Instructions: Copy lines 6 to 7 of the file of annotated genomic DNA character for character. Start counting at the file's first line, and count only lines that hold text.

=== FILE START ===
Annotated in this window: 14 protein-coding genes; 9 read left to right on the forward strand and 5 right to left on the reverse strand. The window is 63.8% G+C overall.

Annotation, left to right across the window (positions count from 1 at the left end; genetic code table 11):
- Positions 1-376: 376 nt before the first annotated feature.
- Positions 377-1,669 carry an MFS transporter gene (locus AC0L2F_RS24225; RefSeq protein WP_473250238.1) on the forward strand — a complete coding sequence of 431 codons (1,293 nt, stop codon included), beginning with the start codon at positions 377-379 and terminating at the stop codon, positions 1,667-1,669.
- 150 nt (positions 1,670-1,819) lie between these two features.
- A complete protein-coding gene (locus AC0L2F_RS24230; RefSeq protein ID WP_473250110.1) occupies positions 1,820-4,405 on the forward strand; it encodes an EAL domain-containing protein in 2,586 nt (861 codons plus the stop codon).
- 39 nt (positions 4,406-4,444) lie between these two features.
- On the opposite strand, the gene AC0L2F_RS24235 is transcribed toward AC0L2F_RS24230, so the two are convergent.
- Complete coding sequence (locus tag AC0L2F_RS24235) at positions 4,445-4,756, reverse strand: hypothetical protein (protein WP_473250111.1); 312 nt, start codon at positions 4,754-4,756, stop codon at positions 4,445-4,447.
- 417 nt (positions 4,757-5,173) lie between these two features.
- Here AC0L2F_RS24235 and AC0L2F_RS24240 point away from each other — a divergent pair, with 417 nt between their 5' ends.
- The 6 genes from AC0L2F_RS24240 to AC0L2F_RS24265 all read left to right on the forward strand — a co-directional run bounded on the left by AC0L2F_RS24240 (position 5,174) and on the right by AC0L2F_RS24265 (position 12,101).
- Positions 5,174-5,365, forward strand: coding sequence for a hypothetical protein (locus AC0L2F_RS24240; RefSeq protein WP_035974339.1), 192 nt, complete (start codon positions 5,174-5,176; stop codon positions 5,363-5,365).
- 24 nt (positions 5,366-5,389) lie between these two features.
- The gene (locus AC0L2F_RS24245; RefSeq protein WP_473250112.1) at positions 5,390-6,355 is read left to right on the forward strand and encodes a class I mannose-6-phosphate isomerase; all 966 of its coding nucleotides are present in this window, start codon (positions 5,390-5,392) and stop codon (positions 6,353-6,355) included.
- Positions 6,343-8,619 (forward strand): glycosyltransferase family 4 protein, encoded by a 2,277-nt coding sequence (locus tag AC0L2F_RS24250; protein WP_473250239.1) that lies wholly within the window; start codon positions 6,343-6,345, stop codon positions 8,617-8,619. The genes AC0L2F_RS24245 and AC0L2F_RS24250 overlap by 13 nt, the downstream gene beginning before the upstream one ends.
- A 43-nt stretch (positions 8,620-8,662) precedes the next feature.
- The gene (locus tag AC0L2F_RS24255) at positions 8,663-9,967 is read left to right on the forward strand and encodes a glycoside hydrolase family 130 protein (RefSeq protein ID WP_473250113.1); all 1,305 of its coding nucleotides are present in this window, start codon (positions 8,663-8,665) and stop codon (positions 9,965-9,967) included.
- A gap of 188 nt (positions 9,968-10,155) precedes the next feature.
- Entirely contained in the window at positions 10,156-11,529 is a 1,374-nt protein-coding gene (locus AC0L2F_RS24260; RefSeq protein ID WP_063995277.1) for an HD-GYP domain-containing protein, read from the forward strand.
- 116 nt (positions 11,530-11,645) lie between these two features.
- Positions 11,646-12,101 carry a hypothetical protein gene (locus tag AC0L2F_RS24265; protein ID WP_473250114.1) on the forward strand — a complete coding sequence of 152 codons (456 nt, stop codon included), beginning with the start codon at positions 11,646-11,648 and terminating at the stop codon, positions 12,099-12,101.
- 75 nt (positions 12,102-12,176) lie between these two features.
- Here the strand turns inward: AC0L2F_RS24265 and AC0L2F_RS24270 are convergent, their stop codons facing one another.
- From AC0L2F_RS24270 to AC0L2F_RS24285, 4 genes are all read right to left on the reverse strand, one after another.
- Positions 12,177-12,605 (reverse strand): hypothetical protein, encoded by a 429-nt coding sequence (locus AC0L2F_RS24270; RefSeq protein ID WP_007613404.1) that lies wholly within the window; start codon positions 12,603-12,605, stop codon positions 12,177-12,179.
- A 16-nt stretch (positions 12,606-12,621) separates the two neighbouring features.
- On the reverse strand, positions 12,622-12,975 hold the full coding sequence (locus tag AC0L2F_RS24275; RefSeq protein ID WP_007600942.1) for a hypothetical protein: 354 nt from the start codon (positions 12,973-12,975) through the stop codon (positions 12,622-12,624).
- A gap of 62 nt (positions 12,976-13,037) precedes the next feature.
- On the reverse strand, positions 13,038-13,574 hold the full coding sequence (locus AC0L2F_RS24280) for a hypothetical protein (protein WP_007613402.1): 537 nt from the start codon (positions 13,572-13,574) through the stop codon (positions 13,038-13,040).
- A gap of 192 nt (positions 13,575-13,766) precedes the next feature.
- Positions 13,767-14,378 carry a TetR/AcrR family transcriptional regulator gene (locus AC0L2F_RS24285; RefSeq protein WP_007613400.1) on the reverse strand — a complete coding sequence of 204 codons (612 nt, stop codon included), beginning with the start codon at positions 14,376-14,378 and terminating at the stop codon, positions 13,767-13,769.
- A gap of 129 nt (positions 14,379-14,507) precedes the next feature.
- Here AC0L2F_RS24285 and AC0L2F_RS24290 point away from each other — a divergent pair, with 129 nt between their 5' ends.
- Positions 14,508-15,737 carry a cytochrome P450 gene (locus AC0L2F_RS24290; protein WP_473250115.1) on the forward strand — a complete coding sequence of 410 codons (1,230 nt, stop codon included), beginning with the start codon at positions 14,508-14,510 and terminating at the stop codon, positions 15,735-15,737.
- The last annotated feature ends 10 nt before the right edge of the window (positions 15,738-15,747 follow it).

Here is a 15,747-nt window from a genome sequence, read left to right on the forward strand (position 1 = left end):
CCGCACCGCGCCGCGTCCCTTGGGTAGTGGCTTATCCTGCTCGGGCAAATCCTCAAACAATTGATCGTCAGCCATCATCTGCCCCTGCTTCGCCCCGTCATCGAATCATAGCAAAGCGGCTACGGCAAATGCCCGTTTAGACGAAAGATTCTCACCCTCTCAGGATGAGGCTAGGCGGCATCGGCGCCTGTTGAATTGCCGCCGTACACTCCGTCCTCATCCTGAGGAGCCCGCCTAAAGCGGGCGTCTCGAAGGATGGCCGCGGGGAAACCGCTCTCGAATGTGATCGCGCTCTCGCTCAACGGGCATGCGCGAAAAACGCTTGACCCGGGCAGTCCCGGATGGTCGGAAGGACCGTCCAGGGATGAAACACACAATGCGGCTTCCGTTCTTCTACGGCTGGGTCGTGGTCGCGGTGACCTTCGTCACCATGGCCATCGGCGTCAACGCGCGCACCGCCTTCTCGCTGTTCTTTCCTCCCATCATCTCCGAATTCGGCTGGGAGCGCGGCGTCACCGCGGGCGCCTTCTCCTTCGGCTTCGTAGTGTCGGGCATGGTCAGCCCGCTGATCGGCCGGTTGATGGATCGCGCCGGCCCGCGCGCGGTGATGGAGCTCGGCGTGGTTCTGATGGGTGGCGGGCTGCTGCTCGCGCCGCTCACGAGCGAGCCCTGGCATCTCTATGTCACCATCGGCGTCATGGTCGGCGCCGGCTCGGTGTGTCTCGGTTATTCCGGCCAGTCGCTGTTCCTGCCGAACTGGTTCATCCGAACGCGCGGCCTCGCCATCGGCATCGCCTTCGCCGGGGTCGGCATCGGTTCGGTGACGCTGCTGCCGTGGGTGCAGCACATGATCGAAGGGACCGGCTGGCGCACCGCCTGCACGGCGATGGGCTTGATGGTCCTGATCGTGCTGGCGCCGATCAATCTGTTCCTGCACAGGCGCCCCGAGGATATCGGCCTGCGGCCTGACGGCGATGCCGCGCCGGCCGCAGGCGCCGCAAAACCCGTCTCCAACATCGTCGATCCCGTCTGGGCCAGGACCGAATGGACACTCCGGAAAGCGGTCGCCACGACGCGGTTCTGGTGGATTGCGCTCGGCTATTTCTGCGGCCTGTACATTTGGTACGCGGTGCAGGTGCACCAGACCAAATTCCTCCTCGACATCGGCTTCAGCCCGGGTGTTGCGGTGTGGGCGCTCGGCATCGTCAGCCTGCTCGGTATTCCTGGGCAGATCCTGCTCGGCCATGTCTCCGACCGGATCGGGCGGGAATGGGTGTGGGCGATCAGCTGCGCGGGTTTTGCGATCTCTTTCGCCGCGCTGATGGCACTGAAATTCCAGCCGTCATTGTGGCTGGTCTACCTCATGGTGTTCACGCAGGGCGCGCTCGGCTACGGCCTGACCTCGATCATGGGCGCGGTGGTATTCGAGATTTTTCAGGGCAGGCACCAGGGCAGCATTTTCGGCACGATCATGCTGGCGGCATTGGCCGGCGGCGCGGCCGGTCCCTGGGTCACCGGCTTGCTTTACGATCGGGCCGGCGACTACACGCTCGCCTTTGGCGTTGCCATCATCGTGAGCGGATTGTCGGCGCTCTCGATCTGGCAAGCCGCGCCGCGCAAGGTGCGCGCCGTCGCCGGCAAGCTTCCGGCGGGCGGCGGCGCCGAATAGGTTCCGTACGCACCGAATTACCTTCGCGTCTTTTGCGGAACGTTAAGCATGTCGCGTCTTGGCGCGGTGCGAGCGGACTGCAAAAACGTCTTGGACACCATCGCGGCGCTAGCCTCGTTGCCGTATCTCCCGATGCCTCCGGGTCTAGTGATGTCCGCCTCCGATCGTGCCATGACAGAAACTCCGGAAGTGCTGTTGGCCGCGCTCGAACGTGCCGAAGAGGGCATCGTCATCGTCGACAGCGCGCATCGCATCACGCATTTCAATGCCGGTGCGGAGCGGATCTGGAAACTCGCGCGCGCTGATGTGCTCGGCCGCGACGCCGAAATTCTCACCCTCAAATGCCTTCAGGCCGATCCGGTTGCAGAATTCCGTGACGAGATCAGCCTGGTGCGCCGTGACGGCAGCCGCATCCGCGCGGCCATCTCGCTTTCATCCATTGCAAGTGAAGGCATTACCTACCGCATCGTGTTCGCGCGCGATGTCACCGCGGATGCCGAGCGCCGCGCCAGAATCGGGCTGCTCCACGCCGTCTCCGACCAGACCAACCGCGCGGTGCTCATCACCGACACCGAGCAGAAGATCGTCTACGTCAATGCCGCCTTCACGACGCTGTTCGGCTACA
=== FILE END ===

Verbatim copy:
- A complete protein-coding gene (locus AC0L2F_RS24230; RefSeq protein ID WP_473250110.1) occupies positions 1,820-4,405 on the forward strand; it encodes an EAL domain-containing protein in 2,586 nt (861 codons plus the stop codon).
- 39 nt (positions 4,406-4,444) lie between these two features.